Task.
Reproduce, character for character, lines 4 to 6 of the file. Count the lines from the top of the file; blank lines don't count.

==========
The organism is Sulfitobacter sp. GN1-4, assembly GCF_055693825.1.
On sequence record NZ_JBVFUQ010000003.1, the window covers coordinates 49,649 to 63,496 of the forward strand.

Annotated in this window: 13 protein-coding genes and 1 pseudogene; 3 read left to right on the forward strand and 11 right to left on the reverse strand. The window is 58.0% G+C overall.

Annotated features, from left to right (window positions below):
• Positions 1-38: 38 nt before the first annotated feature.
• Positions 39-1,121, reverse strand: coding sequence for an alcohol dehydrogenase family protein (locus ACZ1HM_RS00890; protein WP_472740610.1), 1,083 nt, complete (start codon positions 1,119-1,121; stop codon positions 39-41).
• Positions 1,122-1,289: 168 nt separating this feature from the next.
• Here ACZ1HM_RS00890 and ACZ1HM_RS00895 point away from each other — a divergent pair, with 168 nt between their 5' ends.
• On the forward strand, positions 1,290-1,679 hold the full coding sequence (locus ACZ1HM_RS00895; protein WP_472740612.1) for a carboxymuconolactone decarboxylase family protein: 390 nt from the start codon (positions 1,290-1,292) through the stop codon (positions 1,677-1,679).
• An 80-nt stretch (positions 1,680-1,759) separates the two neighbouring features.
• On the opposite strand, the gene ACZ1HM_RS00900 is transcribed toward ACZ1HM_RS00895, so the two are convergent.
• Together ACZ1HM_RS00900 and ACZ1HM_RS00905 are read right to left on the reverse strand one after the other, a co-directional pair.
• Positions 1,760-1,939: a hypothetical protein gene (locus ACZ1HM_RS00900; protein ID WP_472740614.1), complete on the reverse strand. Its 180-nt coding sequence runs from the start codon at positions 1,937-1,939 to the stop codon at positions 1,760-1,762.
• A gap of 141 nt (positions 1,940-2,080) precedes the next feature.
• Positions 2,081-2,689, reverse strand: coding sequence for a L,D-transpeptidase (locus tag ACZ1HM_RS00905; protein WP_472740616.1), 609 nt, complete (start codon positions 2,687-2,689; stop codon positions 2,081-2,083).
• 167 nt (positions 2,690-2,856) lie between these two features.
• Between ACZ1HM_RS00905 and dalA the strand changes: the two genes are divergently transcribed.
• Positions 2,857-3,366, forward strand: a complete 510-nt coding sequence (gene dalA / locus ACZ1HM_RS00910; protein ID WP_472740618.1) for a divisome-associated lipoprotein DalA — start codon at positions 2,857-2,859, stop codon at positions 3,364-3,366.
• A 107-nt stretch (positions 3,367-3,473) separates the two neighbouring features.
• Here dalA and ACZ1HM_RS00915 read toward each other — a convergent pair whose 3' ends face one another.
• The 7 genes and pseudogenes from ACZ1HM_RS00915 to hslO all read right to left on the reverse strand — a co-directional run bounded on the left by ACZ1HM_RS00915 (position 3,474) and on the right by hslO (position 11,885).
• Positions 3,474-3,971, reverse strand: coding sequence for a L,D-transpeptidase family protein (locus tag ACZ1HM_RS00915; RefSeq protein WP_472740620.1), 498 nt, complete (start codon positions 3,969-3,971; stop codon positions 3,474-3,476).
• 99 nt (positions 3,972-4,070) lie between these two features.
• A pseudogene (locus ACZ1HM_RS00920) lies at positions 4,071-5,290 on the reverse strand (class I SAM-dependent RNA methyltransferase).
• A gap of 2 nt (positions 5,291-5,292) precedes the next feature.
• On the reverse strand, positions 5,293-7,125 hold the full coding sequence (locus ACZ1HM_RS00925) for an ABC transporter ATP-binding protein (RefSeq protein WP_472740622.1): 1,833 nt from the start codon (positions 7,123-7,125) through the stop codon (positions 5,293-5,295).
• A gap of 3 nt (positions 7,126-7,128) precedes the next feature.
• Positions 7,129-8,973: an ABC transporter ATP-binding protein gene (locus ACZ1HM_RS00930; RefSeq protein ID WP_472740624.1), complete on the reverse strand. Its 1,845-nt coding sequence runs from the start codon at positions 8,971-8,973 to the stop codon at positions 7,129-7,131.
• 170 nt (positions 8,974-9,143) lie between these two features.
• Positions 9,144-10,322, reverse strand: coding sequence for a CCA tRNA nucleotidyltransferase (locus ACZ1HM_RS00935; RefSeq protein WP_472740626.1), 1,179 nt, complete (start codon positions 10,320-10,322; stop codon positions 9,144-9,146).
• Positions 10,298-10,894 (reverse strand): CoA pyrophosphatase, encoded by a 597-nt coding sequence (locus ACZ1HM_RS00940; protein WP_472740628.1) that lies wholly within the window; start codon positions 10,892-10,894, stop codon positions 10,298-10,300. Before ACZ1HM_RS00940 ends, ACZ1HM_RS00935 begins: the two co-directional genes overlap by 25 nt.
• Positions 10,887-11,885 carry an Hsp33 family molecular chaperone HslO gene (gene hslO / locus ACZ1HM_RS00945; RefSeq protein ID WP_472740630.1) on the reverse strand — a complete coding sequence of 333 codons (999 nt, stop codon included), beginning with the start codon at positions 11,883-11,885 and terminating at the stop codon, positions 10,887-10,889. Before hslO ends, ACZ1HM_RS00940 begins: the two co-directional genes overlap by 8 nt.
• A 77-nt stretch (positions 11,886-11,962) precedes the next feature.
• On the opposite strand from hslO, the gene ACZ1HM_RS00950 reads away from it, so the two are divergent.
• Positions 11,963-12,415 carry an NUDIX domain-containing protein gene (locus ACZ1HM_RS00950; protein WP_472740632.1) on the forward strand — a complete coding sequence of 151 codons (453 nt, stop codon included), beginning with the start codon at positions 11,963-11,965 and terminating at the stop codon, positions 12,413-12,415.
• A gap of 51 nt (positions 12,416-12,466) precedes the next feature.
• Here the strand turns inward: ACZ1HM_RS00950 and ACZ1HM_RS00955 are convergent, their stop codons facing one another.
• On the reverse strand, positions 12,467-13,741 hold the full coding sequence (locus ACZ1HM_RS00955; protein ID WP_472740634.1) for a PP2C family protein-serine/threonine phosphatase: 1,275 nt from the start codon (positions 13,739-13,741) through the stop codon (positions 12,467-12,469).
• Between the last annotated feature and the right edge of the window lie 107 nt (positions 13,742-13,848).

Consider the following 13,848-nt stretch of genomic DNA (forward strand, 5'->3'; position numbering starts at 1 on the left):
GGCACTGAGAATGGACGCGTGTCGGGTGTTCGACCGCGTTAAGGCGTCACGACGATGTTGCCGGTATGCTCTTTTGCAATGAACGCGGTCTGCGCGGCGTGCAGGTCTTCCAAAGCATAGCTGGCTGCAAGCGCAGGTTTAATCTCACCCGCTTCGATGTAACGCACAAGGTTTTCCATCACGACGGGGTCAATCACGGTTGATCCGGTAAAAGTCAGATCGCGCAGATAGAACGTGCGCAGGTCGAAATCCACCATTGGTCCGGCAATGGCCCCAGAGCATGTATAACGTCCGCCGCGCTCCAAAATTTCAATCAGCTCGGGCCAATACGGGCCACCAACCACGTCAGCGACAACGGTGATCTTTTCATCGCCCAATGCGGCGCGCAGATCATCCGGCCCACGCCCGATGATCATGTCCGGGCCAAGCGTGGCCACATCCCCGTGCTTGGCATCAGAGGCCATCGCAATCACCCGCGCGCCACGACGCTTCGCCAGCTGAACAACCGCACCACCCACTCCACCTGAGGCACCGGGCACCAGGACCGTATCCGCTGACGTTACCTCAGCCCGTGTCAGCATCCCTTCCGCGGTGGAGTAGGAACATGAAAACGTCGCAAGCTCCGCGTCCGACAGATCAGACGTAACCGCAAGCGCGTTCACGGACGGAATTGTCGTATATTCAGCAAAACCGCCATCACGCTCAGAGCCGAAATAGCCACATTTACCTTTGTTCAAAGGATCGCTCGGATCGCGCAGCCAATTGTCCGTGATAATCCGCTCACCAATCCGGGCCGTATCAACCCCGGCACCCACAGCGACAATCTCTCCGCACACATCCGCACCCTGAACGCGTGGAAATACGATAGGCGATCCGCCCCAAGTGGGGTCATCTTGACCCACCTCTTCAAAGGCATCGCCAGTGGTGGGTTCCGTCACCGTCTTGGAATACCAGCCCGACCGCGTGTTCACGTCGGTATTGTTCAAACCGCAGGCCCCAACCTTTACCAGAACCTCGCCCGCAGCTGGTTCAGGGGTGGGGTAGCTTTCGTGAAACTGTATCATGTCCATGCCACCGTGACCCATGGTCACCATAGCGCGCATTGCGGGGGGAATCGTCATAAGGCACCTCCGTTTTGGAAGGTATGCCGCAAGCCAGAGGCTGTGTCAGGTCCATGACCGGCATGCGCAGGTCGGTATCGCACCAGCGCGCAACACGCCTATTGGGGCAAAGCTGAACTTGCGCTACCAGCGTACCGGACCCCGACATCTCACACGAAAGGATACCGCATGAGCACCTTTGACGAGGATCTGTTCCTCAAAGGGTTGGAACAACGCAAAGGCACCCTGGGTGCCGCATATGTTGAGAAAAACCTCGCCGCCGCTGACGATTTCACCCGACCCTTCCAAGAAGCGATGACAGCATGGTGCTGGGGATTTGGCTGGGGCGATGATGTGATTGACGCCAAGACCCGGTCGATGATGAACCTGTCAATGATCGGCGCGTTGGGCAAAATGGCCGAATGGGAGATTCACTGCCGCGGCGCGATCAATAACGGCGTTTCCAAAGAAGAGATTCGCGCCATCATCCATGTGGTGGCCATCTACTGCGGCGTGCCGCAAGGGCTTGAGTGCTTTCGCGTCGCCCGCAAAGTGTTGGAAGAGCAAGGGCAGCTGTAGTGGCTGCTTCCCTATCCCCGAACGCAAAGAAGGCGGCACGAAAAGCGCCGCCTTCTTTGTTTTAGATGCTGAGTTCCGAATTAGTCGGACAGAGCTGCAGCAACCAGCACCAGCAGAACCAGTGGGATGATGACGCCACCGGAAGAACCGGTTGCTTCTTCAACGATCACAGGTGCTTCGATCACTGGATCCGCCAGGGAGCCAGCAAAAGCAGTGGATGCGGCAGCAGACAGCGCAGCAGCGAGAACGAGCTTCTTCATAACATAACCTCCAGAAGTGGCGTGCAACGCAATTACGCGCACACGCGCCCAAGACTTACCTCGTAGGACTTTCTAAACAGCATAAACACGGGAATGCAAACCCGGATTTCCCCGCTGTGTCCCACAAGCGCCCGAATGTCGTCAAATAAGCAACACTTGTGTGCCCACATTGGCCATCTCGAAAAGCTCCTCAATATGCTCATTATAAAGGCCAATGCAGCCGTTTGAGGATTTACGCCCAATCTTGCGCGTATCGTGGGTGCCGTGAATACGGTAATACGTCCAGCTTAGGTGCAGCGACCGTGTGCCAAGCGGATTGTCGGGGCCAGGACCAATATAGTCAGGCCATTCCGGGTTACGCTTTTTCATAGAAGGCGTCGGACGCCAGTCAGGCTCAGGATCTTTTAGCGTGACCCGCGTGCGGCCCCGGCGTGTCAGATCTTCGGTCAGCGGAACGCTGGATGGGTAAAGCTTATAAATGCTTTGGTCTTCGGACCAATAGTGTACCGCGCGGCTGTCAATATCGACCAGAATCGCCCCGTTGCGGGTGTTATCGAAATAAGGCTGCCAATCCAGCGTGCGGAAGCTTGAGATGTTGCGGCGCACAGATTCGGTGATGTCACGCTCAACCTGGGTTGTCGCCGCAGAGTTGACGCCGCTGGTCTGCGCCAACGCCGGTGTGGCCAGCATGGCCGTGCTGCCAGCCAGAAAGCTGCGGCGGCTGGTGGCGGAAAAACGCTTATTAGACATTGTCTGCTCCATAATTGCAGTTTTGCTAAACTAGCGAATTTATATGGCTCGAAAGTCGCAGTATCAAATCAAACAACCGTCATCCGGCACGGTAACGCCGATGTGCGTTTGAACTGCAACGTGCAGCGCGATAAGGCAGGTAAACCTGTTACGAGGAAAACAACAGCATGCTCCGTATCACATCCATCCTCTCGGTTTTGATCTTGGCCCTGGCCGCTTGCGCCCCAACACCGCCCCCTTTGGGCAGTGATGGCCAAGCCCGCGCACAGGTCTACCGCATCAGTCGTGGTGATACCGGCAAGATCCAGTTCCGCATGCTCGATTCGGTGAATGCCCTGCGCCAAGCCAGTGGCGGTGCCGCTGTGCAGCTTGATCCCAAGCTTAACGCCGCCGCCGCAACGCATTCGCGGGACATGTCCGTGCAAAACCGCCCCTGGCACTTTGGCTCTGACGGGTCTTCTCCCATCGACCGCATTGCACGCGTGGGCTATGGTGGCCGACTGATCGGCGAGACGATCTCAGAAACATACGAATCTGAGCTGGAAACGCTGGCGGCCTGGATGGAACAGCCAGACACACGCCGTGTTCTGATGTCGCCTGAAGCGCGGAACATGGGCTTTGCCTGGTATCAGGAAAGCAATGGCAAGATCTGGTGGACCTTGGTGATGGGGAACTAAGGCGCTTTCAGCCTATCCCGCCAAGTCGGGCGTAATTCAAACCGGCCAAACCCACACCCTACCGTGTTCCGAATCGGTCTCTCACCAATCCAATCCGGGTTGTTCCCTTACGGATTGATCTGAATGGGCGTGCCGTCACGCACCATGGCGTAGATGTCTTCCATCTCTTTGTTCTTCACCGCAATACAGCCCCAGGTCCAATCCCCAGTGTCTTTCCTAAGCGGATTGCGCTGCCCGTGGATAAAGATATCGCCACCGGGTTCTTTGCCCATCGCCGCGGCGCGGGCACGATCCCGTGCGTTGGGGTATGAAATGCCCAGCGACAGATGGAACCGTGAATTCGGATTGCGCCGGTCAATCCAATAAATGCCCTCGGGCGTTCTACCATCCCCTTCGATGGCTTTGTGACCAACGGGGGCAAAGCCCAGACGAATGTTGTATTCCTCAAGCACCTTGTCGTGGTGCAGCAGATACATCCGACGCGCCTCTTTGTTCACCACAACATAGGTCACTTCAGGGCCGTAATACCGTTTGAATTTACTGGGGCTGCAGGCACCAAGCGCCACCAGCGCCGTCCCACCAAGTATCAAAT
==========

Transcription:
Annotated features, from left to right (window positions below):
• Positions 1-38: 38 nt before the first annotated feature.
• Positions 39-1,121, reverse strand: coding sequence for an alcohol dehydrogenase family protein (locus ACZ1HM_RS00890; protein WP_472740610.1), 1,083 nt, complete (start codon positions 1,119-1,121; stop codon positions 39-41).